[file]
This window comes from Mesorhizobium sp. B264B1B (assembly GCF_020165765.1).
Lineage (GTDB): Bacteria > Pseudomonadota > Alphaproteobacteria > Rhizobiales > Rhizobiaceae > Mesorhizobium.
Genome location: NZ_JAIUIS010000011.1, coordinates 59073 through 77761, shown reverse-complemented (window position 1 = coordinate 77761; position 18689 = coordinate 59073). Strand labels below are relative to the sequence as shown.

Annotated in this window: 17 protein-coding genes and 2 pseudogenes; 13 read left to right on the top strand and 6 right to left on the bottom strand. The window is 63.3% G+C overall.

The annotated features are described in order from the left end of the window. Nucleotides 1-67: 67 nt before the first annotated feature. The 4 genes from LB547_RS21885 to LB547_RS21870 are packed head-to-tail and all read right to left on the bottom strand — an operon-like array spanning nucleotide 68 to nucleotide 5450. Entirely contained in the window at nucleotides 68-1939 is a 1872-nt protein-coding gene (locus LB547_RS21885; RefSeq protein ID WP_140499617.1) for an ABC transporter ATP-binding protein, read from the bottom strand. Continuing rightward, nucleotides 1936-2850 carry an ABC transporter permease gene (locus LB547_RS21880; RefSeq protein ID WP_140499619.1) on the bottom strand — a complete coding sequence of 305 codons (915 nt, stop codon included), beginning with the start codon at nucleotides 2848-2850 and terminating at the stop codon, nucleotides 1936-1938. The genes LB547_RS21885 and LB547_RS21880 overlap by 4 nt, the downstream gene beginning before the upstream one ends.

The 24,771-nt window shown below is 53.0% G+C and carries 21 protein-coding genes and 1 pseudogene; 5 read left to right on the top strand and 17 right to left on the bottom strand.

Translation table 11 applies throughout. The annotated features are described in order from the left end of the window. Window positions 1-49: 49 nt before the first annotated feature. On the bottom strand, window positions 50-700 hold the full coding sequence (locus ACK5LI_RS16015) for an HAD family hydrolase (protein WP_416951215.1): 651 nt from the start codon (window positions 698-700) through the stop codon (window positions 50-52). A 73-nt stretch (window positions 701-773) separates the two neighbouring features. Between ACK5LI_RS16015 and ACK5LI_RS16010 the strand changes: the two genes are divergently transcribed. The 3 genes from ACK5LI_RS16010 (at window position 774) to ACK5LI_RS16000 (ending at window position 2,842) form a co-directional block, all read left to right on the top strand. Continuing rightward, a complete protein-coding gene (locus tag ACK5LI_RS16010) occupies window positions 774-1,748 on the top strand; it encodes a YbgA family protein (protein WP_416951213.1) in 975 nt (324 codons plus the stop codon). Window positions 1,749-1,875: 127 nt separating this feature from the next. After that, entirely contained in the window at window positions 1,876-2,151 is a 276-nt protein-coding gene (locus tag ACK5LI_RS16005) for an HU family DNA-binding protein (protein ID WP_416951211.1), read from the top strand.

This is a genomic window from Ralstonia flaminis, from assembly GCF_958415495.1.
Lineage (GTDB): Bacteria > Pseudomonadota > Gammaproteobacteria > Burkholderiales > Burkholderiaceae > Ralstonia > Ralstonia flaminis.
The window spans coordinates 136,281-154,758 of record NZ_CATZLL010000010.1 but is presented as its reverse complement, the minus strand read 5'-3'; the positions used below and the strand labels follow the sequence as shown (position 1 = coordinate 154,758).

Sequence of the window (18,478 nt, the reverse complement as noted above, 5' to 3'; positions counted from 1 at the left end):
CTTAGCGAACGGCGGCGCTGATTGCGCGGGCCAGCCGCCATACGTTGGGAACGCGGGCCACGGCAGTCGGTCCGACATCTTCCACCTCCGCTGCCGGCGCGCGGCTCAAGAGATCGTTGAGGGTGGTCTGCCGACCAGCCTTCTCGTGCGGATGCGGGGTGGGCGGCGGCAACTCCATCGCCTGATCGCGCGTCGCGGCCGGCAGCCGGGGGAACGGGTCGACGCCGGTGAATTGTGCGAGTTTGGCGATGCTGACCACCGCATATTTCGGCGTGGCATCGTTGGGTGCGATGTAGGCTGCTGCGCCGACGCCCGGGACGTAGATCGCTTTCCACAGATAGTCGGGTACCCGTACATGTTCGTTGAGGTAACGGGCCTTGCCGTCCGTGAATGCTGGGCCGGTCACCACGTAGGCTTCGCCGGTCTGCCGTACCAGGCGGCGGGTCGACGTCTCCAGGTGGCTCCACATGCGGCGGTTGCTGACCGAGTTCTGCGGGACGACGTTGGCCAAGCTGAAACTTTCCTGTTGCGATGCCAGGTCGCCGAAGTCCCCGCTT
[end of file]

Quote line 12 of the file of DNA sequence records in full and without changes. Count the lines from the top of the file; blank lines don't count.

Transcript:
CTTAGCGAACGGCGGCGCTGATTGCGCGGGCCAGCCGCCATACGTTGGGAACGCGGGCCACGGCAGTCGGTCCGACATCTTCCACCTCCGCTGCCGGCGCGCGGCTCAAGAGATCGTTGAGGGTGGTCTGCCGACCAGCCTTCTCGTGCGGATGCGGGGTGGGCGGCGGCAACTCCATCGCCTGATCGCGCGTCGCGGCCGGCAGCCGGGGGAACGGGTCGACGCCGGTGAATTGTGCGAGTTTGGCGATGCTGACCACCGCATATTTCGGCGTGGCATCGTTGGGTGCGATGTAGGCTGCTGCGCCGACGCCCGGGACGTAGATCGCTTTCCACAGATAGTCGGGTACCCGTACATGTTCGTTGAGGTAACGGGCCTTGCCGTCCGTGAATGCTGGGCCGGTCACCACGTAGGCTTCGCCGGTCTGCCGTACCAGGCGGCGGGTCGACGTCTCCAGGTGGCTCCACATGCGGCGGTTGCTGACCGAGTTCTGCGGGACGACGTTGGCCAAGCTGAAACTTTCCTGTTGCGATGCCAGGTCGCCGAAGTCCCCGCTT